The "Frontiers" course is modeled on CDS 273, "Frontiers in Control and Dynamical Systems", a course developed by Hideo Mabuchi and Richard Murray in 2000-2006. This course will be organized around small teams consisting of IDS and non-IDS students who work on projects of mutual interest in some faculty member's research area. The main goals are for the participating IDS and science/engineering faculty to become more familiar with each other's work and expertise, and to get our graduate students from different groups interacting with each another. The initial output of the course is a paper that could be submitted to a conference (either in control or the application domain). In addition, we hope to explore new research directions that can lead to collaborations and projects between IDS faculty members and other groups around the campus.

The "Topics" course is roughly modeled on CS 286, a course that was developed as part of the CMI postdoctoral program. In CS 286 CMI postdocs each give a two week mini-course on their research area. In the first week, an introduction to the topic is given, followed by a description of the postdocs research in the second week. In the IDS "Topics" course that we imagine here, second year graduate students would co-teach a course on topics of recent interest. The second-year students, under the guidance of a faculty member, would be responsible for developing the course material, including homework sets, as well as grading the homework. This activity would occur in the second year of graduate studies.

The IDS minor would allow students in other disciplines who wished to learn more about complex information and decision systems to take courses and obtain recognition on their degrees of extra studies. We anticipate that students CDS, CNS, CS and EE would be able to obtain a minor by taking 4-6 additional quarters of courses (many of the courses that are part of the core are already required for their current PhD programs).

Postdoctoral program

The CMI postdoctoral program would also have natural linkages with this PhD program and we anticipate significant interaction between the two. CMI postdocs are selected based on applications that are evaluated by the CMI steering committee on behalf of the broader CMI community. In addition to exceptional scholarly achievements, CMI postdocs are selected based on their ability to perform independent research that will link existing faculty interests. CMI postdocs are not be linked to a single faculty member, but rather are housed near each other (and hopefully near the first and second year graduate students in this new program) to facility interaction. CMI postdocs also participate in teaching special topics courses in new subject areas (generally related to their own research), allowing rapid exploration of cutting edge research areas to the participates in the IDS program.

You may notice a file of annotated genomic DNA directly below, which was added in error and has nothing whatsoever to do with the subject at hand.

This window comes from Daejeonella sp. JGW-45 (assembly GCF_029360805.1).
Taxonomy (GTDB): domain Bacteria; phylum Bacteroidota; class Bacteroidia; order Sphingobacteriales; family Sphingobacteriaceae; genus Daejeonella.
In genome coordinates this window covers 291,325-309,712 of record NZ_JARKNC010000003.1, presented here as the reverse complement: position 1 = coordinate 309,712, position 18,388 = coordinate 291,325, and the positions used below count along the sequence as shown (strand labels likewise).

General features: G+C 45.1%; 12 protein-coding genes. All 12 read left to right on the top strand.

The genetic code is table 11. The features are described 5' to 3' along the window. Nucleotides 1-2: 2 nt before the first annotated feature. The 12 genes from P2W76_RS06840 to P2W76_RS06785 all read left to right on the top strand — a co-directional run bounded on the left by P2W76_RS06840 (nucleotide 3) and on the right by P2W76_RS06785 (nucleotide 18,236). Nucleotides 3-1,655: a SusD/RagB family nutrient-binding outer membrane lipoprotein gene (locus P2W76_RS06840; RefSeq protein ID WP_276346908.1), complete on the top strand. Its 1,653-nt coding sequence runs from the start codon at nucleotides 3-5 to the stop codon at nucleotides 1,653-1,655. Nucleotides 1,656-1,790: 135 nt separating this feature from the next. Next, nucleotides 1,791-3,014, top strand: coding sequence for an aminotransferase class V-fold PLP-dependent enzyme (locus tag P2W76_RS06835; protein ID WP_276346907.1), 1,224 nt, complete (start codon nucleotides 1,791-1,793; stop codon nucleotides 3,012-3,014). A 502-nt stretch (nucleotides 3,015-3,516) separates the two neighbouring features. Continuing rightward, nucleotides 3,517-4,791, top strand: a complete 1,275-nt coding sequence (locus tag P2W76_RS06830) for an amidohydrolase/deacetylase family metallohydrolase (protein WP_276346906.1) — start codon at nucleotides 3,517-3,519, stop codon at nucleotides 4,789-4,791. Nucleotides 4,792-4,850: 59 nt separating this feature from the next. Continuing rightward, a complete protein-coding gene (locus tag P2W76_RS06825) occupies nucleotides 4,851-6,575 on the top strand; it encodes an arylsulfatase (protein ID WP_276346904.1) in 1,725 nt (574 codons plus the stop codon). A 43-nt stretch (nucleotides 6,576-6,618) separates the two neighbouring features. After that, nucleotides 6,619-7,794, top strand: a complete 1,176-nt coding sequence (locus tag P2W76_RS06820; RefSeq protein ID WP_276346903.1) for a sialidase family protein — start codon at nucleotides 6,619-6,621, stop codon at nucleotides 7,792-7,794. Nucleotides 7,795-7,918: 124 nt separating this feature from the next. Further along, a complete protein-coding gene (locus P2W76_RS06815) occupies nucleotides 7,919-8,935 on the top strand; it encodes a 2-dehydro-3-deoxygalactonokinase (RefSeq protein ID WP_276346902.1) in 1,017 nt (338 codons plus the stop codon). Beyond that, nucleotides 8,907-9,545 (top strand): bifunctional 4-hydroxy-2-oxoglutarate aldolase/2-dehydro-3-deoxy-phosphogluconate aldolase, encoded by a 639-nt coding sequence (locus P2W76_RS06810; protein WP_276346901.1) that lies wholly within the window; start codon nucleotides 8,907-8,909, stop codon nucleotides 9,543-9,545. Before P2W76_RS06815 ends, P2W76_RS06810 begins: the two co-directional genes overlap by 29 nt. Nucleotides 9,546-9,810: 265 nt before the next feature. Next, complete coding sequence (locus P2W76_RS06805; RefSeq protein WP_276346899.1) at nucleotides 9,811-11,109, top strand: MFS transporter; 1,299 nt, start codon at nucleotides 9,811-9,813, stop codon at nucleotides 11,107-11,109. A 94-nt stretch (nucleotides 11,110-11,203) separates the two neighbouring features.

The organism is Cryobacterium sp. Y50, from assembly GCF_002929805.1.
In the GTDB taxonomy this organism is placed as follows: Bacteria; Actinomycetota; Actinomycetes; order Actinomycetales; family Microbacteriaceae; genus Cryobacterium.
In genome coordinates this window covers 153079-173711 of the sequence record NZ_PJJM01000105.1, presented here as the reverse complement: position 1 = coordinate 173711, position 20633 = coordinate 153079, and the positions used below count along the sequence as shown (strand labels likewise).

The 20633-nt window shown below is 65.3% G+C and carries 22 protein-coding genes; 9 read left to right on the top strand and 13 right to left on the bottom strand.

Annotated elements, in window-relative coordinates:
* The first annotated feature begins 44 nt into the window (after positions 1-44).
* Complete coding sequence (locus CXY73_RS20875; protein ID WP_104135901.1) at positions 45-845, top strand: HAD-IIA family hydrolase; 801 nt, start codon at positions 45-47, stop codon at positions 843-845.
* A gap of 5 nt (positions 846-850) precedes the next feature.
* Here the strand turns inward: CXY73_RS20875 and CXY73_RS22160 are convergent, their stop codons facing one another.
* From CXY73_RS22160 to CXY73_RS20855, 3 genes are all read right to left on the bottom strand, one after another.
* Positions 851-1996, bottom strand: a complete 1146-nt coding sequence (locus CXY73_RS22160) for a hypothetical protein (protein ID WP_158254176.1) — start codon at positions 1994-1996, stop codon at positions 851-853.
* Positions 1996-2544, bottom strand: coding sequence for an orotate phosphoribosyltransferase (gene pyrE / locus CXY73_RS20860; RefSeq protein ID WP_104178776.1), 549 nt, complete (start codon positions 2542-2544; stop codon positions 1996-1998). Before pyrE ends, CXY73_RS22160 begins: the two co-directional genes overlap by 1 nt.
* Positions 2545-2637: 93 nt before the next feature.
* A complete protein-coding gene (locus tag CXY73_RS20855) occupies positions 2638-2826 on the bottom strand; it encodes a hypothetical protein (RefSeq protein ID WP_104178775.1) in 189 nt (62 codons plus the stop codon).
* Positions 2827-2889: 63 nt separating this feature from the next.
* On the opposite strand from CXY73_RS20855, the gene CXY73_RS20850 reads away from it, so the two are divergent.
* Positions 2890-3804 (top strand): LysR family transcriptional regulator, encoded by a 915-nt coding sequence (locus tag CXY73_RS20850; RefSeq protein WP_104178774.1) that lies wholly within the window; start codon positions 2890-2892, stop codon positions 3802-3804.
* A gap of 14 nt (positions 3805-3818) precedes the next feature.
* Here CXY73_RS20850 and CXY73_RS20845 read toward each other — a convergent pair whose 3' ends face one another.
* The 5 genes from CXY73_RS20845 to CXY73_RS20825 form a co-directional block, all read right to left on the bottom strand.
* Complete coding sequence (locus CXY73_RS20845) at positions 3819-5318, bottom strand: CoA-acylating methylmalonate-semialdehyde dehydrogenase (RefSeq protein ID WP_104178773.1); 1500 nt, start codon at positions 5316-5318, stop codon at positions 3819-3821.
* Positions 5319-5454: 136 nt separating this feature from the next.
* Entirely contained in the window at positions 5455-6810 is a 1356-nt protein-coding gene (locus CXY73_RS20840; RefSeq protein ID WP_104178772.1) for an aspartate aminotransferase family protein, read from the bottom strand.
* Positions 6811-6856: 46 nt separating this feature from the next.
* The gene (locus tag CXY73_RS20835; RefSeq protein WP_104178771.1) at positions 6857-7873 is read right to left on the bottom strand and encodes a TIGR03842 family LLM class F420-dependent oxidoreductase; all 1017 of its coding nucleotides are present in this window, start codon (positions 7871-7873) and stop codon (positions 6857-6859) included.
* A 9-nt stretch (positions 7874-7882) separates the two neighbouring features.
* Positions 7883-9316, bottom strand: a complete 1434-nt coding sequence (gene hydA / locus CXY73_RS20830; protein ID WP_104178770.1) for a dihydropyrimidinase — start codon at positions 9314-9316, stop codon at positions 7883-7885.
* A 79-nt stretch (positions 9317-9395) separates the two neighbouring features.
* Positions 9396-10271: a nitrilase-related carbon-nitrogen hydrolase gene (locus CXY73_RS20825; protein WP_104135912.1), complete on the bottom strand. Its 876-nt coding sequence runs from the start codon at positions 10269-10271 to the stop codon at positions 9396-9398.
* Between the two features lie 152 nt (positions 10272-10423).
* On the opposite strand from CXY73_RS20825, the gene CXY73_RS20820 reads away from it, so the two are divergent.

Core Courses

The courses that will be offered as part of the program are shown in the table below. We have structured the curriculum so that it can make use of existing courses as much as possible (only IDS 150 is a new course, which will largely replace the current CDS 110b/212/213 course sequence).

Track Fall Winter Spring
Optimization and linear algebra

IDS 110ab

Linear Algebra & Applied Operator Theory

  • ACM 104/CDS 201 (Beck, Murray, Owhadi)
  • Vector spaces, including Banach and Hilbert spaces
  • Linear operators, dual spaces, decompositions

Introduction to Optimization

  • ACM 113 (Doyle, Owhadi, Tropp)
  • Convex analysis
  • Linear programming/duality
Stochastic systems

IDS 120ab

Introduction to Stochastic Processes and Modeling

  • ACM/EE 116 (Hassibi, Owhadi, Tropp)

Markov Chains, Discrete Stochastic Processes and Applications

  • ACM 216 (Owhadi, Tropp)
Information systems

IDS 130ab

Information and complexity

  • CS/EE/Ma 129a (Abu-Mostafa, Winfree)
  • Information theory and coding
  • Finite state automata, Turing machines, computability
  • Data compression
  • Note: EE 126 is an alternative to this course for people who have already seen automata, computability, etc